In our gospel reading today, we heard Jesus innagurating his ministry by naming those he was concerned with - the poor, the sightless, the captive - precisely people to whom the society of his day had said "I have no need of you". Now think of the church's place in the world today. Think of how many people regularly hear the words "I have no need of you". The old person in a youth-obsessed and age-denying culture, the worker whose job is outsourced, the working poor holding down two or three part-time jobs who are told they are part of the "47%" of takers, all hear the words "I have no need of you". We give in to "I have no need of you" thinking when we live in the gated community, when we arm ourselves against a coming collapse, when we subscribe to identity politics of people like ourselves, and when we limit the life and mission of the church to that of a pious enclave. The church today fears for its relevancy at a time when increasing numbers of the poor and the disenfranchised hear the words "we have no need of you". Today in the New York Times the well-meaning Thomas Friedman writes that to get ahead in today's economy, where increases in productivity no longer translates into increased prosperity for many, people will need more initiative, more education, and more passion to "demonstrate how they can add value better than the new alternatives". Economically, it may make sense to show how one is valuable to the bottom line. However, the church speaks for God's economy, and just as the scrolls were opened in Nazareth and Corinth to preach "the year of the Lord’s favor" (Lk 4:14-21), so must the proclamation of our good news remain today, that God never says "I have no need of you". Amen.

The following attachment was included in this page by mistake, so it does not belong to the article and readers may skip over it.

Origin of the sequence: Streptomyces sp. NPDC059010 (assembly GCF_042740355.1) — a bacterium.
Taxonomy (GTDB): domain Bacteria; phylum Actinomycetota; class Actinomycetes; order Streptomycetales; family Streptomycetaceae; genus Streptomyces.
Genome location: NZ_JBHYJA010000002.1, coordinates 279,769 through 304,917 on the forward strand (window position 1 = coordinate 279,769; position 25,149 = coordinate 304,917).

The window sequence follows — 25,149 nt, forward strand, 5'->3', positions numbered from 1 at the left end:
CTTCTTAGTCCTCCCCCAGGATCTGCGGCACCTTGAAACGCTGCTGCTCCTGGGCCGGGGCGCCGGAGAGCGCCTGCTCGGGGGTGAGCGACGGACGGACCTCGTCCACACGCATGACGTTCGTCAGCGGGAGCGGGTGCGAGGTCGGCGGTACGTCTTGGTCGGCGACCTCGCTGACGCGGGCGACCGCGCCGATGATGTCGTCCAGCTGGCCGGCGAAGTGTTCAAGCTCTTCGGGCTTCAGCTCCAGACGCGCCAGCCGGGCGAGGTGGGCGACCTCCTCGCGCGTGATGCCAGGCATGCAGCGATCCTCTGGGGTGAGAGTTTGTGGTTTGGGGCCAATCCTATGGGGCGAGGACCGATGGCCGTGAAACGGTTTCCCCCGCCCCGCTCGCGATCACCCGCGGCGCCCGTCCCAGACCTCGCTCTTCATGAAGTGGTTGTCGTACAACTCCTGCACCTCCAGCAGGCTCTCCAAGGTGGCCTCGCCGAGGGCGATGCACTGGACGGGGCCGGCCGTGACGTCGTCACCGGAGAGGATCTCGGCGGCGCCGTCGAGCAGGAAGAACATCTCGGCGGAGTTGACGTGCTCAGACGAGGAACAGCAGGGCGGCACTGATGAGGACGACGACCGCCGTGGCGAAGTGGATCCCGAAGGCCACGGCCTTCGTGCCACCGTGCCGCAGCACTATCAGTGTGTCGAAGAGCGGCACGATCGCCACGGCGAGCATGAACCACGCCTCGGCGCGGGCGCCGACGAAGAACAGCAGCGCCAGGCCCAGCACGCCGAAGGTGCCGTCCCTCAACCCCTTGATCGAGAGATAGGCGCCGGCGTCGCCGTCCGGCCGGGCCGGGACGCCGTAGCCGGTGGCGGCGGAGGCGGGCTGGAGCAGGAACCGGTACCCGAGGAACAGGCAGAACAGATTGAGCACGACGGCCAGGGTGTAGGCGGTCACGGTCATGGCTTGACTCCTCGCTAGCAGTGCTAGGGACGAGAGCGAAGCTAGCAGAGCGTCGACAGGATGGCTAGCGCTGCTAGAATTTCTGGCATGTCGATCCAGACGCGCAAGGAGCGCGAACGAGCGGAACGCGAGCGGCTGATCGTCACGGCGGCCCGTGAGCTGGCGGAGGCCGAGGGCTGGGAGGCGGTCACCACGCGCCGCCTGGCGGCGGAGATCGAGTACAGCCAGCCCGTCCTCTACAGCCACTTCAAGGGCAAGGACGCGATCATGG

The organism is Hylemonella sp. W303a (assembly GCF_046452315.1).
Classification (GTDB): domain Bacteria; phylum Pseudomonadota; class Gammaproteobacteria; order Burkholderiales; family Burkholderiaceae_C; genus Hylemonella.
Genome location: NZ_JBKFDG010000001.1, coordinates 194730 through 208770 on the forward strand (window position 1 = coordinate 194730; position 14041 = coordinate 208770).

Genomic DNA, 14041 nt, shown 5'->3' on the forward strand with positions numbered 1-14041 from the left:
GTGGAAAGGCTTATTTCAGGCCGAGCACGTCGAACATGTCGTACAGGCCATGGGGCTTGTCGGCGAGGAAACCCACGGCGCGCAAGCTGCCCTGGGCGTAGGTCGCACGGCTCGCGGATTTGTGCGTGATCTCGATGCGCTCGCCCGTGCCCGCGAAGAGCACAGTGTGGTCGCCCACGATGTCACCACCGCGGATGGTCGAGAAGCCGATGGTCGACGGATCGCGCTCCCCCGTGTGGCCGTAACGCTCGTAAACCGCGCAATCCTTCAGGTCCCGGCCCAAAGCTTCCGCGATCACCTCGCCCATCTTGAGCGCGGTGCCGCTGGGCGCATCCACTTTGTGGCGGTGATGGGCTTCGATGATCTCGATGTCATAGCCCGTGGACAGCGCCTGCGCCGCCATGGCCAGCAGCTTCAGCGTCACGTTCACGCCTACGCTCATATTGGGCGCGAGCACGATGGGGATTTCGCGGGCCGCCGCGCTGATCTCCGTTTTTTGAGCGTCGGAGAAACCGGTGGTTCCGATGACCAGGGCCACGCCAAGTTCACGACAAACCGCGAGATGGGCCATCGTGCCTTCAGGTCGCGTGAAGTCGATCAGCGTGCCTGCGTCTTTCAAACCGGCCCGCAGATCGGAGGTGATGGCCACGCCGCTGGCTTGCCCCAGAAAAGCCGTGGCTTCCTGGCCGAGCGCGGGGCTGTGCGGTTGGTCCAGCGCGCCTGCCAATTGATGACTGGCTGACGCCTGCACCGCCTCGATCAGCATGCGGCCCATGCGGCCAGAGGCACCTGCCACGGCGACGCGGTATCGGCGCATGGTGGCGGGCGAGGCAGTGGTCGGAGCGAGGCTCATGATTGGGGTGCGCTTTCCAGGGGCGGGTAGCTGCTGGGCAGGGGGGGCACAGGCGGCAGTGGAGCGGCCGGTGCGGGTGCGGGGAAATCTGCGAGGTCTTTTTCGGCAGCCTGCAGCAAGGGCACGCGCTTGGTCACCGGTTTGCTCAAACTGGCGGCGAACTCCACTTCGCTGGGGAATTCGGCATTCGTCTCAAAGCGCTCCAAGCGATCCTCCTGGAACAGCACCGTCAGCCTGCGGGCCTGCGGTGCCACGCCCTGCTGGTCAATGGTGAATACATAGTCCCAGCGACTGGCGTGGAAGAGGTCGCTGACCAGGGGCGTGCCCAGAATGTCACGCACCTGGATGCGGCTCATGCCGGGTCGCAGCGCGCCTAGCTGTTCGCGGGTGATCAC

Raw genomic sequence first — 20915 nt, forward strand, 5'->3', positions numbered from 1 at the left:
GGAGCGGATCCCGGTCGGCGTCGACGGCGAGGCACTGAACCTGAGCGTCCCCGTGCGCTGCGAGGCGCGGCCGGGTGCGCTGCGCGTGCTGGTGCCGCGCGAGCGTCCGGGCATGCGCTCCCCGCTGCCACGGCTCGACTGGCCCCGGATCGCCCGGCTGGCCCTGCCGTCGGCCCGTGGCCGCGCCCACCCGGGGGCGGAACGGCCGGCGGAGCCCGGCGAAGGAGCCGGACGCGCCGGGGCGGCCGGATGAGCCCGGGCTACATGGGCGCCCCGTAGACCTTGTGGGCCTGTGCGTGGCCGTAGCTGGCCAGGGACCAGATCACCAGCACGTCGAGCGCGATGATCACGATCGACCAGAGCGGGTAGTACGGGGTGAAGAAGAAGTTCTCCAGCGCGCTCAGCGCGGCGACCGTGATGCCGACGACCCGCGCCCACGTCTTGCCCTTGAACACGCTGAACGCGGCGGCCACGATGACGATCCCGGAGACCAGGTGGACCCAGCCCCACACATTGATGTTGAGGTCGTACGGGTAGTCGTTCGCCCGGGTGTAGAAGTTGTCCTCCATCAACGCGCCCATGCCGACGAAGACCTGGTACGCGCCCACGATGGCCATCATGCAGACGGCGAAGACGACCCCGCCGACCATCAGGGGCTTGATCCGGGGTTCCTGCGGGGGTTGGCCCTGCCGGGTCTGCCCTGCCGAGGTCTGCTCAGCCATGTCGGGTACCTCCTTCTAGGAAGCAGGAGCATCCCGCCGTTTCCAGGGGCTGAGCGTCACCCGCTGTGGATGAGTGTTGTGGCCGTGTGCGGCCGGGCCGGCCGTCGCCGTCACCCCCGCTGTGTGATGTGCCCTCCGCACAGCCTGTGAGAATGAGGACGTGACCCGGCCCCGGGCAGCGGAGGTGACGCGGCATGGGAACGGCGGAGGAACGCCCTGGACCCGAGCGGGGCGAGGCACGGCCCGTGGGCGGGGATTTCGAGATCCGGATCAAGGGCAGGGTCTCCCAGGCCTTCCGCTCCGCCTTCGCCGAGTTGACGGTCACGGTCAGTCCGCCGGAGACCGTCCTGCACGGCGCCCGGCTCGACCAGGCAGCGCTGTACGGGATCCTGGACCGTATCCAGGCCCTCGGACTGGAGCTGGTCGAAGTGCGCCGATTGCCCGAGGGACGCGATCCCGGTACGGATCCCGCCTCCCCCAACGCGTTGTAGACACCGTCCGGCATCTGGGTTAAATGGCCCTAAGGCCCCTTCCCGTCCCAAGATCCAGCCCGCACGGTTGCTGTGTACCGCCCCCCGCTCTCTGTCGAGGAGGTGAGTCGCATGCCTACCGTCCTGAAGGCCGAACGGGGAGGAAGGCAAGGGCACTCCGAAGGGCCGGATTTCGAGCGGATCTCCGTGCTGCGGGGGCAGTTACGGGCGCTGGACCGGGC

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Mad Padre

Mad Padre
Opinions expressed within are in no way the responsibility of anyone's employers or facilitating agencies and should by rights be taken as nothing more than one person's notional musings, attempted witticisms, and prayerful posturings.